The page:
The Question of Money: State, Protest, and Informal Currencies in the Wake of Greece’s Economic Crisis


Mellon/ACLS Dissertation Completion Fellowships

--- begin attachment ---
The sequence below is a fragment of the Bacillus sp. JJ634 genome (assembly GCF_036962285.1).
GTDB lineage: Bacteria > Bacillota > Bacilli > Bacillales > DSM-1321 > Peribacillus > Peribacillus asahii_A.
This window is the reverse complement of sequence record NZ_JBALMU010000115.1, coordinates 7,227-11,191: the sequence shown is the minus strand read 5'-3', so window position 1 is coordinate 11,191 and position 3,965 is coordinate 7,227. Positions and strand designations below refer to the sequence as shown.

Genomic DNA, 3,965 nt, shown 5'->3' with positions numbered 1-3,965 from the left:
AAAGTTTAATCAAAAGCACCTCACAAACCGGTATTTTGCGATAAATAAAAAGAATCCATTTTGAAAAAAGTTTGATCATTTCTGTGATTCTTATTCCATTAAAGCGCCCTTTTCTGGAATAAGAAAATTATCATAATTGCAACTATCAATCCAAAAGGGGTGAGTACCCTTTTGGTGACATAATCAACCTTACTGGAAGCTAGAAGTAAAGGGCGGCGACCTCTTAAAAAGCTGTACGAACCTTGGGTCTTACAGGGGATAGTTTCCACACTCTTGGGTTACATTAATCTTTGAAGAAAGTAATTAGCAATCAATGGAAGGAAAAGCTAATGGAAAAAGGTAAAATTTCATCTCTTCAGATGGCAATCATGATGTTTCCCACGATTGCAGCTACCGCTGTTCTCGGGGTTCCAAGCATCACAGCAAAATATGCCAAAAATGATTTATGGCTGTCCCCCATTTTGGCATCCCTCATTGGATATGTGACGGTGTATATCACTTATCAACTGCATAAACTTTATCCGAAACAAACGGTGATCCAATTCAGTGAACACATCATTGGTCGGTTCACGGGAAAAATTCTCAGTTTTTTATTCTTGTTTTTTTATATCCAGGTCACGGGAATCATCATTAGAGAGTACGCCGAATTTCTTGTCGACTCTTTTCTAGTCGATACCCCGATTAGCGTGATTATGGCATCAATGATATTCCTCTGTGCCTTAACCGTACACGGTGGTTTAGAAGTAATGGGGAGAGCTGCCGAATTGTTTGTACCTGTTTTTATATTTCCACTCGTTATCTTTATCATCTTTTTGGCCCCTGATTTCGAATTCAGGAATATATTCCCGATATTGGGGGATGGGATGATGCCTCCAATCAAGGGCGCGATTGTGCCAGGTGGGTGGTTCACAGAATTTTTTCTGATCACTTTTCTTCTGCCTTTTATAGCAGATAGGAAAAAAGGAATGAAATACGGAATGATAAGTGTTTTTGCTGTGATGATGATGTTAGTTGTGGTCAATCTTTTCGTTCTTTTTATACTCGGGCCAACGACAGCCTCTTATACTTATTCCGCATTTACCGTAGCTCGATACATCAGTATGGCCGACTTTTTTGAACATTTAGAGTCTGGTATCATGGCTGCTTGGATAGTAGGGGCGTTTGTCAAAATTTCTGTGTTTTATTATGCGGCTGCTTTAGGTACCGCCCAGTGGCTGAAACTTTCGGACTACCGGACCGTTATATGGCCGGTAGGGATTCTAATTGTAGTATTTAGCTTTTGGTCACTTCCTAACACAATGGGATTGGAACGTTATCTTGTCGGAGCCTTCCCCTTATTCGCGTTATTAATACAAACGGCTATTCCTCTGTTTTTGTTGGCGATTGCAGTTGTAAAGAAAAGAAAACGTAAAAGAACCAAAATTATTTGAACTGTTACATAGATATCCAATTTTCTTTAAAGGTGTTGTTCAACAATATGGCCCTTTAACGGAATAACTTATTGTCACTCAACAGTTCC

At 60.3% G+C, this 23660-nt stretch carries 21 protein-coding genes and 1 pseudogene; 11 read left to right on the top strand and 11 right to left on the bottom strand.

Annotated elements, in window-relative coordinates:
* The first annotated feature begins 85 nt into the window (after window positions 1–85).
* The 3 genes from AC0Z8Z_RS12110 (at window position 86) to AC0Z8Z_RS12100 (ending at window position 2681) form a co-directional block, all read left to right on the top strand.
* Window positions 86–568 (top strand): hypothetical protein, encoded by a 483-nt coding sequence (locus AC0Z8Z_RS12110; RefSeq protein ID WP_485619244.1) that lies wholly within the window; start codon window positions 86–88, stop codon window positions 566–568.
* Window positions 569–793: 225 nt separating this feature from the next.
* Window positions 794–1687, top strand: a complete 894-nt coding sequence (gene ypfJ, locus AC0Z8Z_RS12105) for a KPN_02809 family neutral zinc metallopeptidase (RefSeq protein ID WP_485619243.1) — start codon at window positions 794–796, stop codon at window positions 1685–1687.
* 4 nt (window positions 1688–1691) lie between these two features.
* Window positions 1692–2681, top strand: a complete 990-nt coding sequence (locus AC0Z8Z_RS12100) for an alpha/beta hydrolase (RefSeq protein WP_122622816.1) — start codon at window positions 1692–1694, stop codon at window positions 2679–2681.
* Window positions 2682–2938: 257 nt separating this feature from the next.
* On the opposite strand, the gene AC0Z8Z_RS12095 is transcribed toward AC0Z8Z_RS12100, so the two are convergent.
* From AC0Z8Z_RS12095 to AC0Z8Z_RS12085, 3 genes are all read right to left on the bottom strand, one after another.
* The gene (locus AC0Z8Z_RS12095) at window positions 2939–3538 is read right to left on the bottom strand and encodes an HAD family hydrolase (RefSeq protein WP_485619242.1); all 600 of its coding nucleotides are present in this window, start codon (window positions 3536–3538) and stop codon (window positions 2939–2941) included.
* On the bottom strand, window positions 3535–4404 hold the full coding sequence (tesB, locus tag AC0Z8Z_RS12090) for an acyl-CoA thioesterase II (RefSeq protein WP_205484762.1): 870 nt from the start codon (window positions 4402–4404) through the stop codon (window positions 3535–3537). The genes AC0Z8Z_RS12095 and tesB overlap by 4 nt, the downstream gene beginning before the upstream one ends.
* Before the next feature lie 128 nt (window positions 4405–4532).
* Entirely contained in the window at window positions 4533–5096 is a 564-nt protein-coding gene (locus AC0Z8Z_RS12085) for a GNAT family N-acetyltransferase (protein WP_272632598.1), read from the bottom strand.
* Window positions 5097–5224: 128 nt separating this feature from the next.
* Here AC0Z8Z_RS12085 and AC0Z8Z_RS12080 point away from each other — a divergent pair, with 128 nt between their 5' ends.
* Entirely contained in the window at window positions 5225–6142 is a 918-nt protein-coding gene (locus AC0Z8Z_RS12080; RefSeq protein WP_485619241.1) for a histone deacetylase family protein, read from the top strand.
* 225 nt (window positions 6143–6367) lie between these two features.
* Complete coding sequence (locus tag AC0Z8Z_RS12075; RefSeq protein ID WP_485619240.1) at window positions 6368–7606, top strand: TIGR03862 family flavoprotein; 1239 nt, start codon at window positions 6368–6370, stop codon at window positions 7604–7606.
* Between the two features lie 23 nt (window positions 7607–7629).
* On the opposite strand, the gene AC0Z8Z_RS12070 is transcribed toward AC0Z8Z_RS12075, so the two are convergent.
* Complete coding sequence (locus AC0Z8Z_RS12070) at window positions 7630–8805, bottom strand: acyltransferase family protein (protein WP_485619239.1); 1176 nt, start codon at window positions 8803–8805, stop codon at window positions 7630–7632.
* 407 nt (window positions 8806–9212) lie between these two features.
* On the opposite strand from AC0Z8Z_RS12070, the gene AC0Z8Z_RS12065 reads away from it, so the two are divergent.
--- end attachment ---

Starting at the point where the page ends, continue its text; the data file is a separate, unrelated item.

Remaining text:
Since the 2008 debt crisis, Greeks have relied on the circulation of multiple informal currencies, using exchange schemes such as barter, time banks, and mutual credit clearing to trade goods and services without euros. These solidarity economies help people reclaim community resources in response to the staggering inequalities precipitated by Greece’s government debt, privatization of public assets, structural reforms, and the devaluation of currency in the drachma-euro conversion. This dissertation explains how the circulation of currencies not recognized by the state shapes social and political life and understandings of money and value, and, in turn, redefines the boundaries of the nation in the context of a single European currency. As a case study of the Local Alternative Unit "TEM," this project analyzes the relationships between local governance and European unity, money and nation building, and the consequences of creating currency during crisis at local-informal and European levels.